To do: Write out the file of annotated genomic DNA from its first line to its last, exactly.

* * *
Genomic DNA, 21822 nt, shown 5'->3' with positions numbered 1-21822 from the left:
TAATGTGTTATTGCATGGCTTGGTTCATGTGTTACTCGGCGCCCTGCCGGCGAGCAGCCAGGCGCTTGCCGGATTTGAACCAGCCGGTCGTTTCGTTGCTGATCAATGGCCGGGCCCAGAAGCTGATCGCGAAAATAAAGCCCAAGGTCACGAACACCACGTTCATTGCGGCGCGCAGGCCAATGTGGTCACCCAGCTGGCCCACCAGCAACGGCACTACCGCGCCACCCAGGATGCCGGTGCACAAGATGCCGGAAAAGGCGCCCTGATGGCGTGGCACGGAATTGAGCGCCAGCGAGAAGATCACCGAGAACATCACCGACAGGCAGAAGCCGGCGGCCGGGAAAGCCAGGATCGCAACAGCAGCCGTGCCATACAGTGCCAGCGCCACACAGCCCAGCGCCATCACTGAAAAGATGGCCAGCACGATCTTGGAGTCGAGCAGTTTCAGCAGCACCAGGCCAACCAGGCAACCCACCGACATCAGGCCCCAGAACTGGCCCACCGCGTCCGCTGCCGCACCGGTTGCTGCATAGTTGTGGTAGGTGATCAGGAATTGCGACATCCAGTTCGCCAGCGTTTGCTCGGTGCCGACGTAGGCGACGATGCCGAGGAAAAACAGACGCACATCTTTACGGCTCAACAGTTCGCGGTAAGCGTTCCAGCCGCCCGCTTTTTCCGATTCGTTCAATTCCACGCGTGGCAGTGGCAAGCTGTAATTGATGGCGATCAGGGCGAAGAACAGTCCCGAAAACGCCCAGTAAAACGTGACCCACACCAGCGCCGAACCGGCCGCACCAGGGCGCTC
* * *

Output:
Genomic DNA, 21822 nt, shown 5'->3' with positions numbered 1-21822 from the left:
TAATGTGTTATTGCATGGCTTGGTTCATGTGTTACTCGGCGCCCTGCCGGCGAGCAGCCAGGCGCTTGCCGGATTTGAACCAGCCGGTCGTTTCGTTGCTGATCAATGGCCGGGCCCAGAAGCTGATCGCGAAAATAAAGCCCAAGGTCACGAACACCACGTTCATTGCGGCGCGCAGGCCAATGTGGTCACCCAGCTGGCCCACCAGCAACGGCACTACCGCGCCACCCAGGATGCCGGTGCACAAGATGCCGGAAAAGGCGCCCTGATGGCGTGGCACGGAATTGAGCGCCAGCGAGAAGATCACCGAGAACATCACCGACAGGCAGAAGCCGGCGGCCGGGAAAGCCAGGATCGCAACAGCAGCCGTGCCATACAGTGCCAGCGCCACACAGCCCAGCGCCATCACTGAAAAGATGGCCAGCACGATCTTGGAGTCGAGCAGTTTCAGCAGCACCAGGCCAACCAGGCAACCCACCGACATCAGGCCCCAGAACTGGCCCACCGCGTCCGCTGCCGCACCGGTTGCTGCATAGTTGTGGTAGGTGATCAGGAATTGCGACATCCAGTTCGCCAGCGTTTGCTCGGTGCCGACGTAGGCGACGATGCCGAGGAAAAACAGACGCACATCTTTACGGCTCAACAGTTCGCGGTAAGCGTTCCAGCCGCCCGCTTTTTCCGATTCGTTCAATTCCACGCGTGGCAGTGGCAAGCTGTAATTGATGGCGATCAGGGCGAAGAACAGTCCCGAAAACGCCCAGTAAAACGTGACCCACACCAGCGCCGAACCGGCCGCACCAGGGCGCTC